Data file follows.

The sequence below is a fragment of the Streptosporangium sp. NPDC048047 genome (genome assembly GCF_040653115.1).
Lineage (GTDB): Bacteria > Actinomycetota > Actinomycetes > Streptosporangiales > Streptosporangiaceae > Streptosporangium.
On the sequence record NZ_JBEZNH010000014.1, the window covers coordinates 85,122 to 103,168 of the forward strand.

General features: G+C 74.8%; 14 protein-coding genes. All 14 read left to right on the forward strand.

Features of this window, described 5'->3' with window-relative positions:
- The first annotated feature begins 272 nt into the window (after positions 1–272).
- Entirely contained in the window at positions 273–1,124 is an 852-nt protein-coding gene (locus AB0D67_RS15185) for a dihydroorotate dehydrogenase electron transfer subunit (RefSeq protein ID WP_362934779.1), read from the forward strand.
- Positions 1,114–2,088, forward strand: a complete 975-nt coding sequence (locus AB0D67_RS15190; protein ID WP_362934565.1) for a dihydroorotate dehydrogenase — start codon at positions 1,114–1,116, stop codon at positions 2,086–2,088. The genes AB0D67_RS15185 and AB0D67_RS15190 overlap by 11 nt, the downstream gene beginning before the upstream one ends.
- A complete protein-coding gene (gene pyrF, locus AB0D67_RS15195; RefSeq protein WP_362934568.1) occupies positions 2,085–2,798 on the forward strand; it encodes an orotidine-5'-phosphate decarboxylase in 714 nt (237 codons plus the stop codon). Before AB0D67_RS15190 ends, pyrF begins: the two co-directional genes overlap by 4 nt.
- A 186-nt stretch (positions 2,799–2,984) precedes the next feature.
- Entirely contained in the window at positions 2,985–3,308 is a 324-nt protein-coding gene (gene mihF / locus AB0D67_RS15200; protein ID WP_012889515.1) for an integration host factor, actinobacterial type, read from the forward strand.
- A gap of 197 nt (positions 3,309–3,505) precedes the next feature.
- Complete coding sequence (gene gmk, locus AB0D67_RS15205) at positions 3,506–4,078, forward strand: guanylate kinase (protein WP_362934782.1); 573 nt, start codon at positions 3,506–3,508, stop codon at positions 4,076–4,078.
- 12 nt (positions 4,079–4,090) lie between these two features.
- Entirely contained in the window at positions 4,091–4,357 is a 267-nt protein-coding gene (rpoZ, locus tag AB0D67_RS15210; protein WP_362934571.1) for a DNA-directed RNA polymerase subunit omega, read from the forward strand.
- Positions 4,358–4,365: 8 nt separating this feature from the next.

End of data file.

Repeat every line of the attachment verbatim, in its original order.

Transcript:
The sequence below is a fragment of the Streptosporangium sp. NPDC048047 genome (genome assembly GCF_040653115.1).
Lineage (GTDB): Bacteria > Actinomycetota > Actinomycetes > Streptosporangiales > Streptosporangiaceae > Streptosporangium.
On the sequence record NZ_JBEZNH010000014.1, the window covers coordinates 85,122 to 103,168 of the forward strand.

General features: G+C 74.8%; 14 protein-coding genes. All 14 read left to right on the forward strand.

Features of this window, described 5'->3' with window-relative positions:
- The first annotated feature begins 272 nt into the window (after positions 1–272).
- Entirely contained in the window at positions 273–1,124 is an 852-nt protein-coding gene (locus AB0D67_RS15185) for a dihydroorotate dehydrogenase electron transfer subunit (RefSeq protein ID WP_362934779.1), read from the forward strand.
- Positions 1,114–2,088, forward strand: a complete 975-nt coding sequence (locus AB0D67_RS15190; protein ID WP_362934565.1) for a dihydroorotate dehydrogenase — start codon at positions 1,114–1,116, stop codon at positions 2,086–2,088. The genes AB0D67_RS15185 and AB0D67_RS15190 overlap by 11 nt, the downstream gene beginning before the upstream one ends.
- A complete protein-coding gene (gene pyrF, locus AB0D67_RS15195; RefSeq protein WP_362934568.1) occupies positions 2,085–2,798 on the forward strand; it encodes an orotidine-5'-phosphate decarboxylase in 714 nt (237 codons plus the stop codon). Before AB0D67_RS15190 ends, pyrF begins: the two co-directional genes overlap by 4 nt.
- A 186-nt stretch (positions 2,799–2,984) precedes the next feature.
- Entirely contained in the window at positions 2,985–3,308 is a 324-nt protein-coding gene (gene mihF / locus AB0D67_RS15200; protein ID WP_012889515.1) for an integration host factor, actinobacterial type, read from the forward strand.
- A gap of 197 nt (positions 3,309–3,505) precedes the next feature.
- Complete coding sequence (gene gmk, locus AB0D67_RS15205) at positions 3,506–4,078, forward strand: guanylate kinase (protein WP_362934782.1); 573 nt, start codon at positions 3,506–3,508, stop codon at positions 4,076–4,078.
- 12 nt (positions 4,079–4,090) lie between these two features.
- Entirely contained in the window at positions 4,091–4,357 is a 267-nt protein-coding gene (rpoZ, locus tag AB0D67_RS15210; protein WP_362934571.1) for a DNA-directed RNA polymerase subunit omega, read from the forward strand.
- Positions 4,358–4,365: 8 nt separating this feature from the next.